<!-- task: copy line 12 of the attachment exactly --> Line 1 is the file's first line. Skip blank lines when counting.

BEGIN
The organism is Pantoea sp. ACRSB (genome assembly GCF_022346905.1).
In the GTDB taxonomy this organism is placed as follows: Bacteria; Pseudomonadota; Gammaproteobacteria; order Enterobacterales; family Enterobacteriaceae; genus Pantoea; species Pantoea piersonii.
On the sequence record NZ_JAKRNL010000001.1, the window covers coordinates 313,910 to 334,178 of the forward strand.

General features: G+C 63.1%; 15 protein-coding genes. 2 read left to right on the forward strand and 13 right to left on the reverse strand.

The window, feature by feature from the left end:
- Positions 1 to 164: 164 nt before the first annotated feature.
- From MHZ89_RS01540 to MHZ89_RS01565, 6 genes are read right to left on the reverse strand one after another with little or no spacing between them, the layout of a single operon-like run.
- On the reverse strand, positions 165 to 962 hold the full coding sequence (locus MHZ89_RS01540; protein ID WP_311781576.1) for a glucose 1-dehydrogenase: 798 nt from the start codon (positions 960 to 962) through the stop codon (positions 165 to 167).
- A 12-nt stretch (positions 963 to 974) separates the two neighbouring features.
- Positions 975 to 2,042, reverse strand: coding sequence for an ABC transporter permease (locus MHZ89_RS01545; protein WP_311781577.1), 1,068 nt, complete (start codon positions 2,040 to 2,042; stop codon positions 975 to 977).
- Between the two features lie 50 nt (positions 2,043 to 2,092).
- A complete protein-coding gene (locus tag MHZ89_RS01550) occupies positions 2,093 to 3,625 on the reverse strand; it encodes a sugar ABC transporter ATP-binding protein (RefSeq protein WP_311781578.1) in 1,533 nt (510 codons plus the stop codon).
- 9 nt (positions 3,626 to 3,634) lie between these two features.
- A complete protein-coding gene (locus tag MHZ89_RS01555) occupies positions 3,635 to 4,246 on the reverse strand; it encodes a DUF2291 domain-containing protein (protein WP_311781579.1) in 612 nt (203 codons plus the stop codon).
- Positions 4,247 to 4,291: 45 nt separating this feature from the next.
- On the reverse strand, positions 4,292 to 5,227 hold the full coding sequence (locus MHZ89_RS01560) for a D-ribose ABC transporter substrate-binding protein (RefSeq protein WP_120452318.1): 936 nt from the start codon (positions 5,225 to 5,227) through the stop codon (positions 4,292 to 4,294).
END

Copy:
- A complete protein-coding gene (locus tag MHZ89_RS01550) occupies positions 2,093 to 3,625 on the reverse strand; it encodes a sugar ABC transporter ATP-binding protein (RefSeq protein WP_311781578.1) in 1,533 nt (510 codons plus the stop codon).